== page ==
So when we got to Nampula, David, Beth and I headed over to the apartment where David was staying (as his apartment wasn’t ready yet, he was staying in a current volunteer’s place, who happened to be back in England for the holidays). That’s when my head started hurting. I lay down, and didn’t really get up other than to move to the living room to watch a film later. My head just got steadily worse (I tried Aspirin, and Paracetamol to no avail), and I head bouts of a little bit of fever (really low though… 37.6-38.6). And for some reason, the bottom of my feet really hurt – as if I had been walking all day. The inside of my feet felt hot, but the outside felt cold. This continued through the night, although at one point in the night the fever broke and I started sweating, so I thought it was over, and that I really had just had this flu that was going around Pemba. However, the next day… Tuesday, I felt worse. My head just kept hurting more and more. It was like a migraine that wouldn’t go away. I wanted a quiet dark room. Around 10:30 I decided that I did want to have a malaria test, so David walked me to the hospital. The hospital was about 3 blocks away (if that), and it was the most painful walk of my life. Any time I moved semi-quickly, my brain felt as if it was going to explode and send bits of my skull in all directions. At the hospital I paid for my consultation, saw the nurse who weighed me (am I really the only volunteer in Mozambican history to gain weight?), took my temperature (with a mercury thermometer under the armpit), and took my blood pressure, saw the doctor (who asked what was wrong, looked at my eyes, listened to my heart and lungs, looked in my mouth briefly and then left without saying anything), and then I sat and waited for somebody to tell me something. Finally I asked the nurse what I was waiting for, and she said… “I don’t know”. Then a bed in the observation room became free, and I lay down for a long time before somebody suddenly came in, stabbed my arm with a needle and took some blood. After ages… 1 o’clock came and went… we could hear the nurse talking to other patients (also getting malaria tests, I believe) about the fact that the doctor was MIA, and that test results were ready. Finally, the doctor returned… I had a brief consultation in his air-conditioned and therefore freezing cold office, where I was told that the malaria test was negative, but that because I am taking Larium, the test may not be accurate and as my symptoms were consistent with malaria, that I had malaria, and so he prescribed malaria medication, which he assured us was available in the hospital pharmacy. The hospital pharmacist looked at the prescription and said no… we don’t have that. So… now it was 2 o’clock, and I was heading back to this apartment (which by the way, has no running water), without the medication. David walked me back, which took ages… or at least it felt like ages… and then he went out in search of medication. Fortunately, since we’d been in the hospital so long, the shops were opening again (they close from 12:00 to 2:00 or 2:30 for lunch). David returned with Halufantrine, Paracetamol, Tetracycline, and Vitamin C… all prescribed by the doctor. I took the medication and slept. Later David tried to get me to eat… I ate a little, but everything tasted metallic, and eating was hard work. David made sure I took the medication at the right times… at 3:30 and 4:30 a.m. for some of the doses). I vomited about an hour after the second tetracycline dose, but it wasn’t terrible.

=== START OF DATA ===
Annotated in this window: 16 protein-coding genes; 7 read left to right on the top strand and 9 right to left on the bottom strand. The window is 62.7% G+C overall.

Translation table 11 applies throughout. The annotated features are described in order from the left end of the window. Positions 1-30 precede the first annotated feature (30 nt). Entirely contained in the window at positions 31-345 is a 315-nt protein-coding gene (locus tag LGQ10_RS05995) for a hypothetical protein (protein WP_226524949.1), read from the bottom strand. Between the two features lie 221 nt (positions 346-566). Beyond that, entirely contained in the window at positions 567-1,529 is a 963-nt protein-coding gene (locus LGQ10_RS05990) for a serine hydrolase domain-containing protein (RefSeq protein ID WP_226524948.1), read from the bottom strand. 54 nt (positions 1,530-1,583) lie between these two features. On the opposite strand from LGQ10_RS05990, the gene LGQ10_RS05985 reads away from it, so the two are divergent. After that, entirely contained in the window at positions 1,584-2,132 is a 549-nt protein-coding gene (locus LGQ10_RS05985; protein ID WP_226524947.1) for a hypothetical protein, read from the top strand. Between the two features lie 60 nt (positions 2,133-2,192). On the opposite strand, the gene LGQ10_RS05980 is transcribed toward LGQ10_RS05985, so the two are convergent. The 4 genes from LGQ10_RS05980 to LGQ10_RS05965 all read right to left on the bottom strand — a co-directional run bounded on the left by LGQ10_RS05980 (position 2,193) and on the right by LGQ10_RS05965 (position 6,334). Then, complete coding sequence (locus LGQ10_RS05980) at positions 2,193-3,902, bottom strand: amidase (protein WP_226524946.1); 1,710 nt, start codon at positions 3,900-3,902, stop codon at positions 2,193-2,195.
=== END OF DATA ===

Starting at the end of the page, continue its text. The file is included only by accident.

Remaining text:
By the next morning the headache had abated a little, although I was still downing the paracetamol as soon as permitted. I was even able to take a bucket shower with some heated water (I couldn’t imagine throwing cold water on my body). Now it was Wednesday, and David was making all the arrangements for me to go to Malawi the next day… because my visa was about to expire, and that was going to be a big problem. VSO agreed to fly me closer to the border so I wouldn’t have to travel overland with malaria. Rui arrived in Nampula because he also had to go to Malawi and so he was to travel with me. By Wednesday night, David was feeling crappy enough that he was convinced to go to the hospital for a malaria test, where he spent 3 hours, and was told the same thing as me. However, he was prescribed Fansidar. I don’t know why the difference, except that I had taken my Larium a full week before the treatment, and he had only taken his a couple of days before. So, now that David had taken care of me during the worst of my malaria (I was feeling much better, and had eaten a large dinner... right after vomiting again… although strangely enough, vomiting actually made my head feel better), I was now leaving during the worst of his. I felt terrible about that. However, Rui and I had to catch the plane to Cuamba at 7:30 a.m., so we went to the airport for 6:00. The flight was OK… although we unexpectedly landed in Lichinga first (which if you see a map is not at all on the way to Cuamba), and the plane was small… maybe 21 passengers… and I watched the pilot pick up a map on a clipboard and a ruler and look out the window… then look back at the passengers to see who was watching… and there was a bit of turbulence. Also, as I was ill, I forgot to swallow enough during take-off and I felt something pop in my left ear, and felt stuff run down the back of my throat. Blech. When we finally got to Cuamba (the smallest airport I have ever seen), Rui and I begged a lift into town, and then we searched for a pensao (which is a guesthouse… or hostel for lack of a better comparison). We found one, ditched our stuff, and then went for food. I then crashed. My head was hurting and I had a nasty earache as well. The rest of the day was a write-off for me. Rui went exploring on his own and found out how we were to get to the border, then came back and then went and got me some food (omelette and fries… vegetarian options in Cuamba being limited…).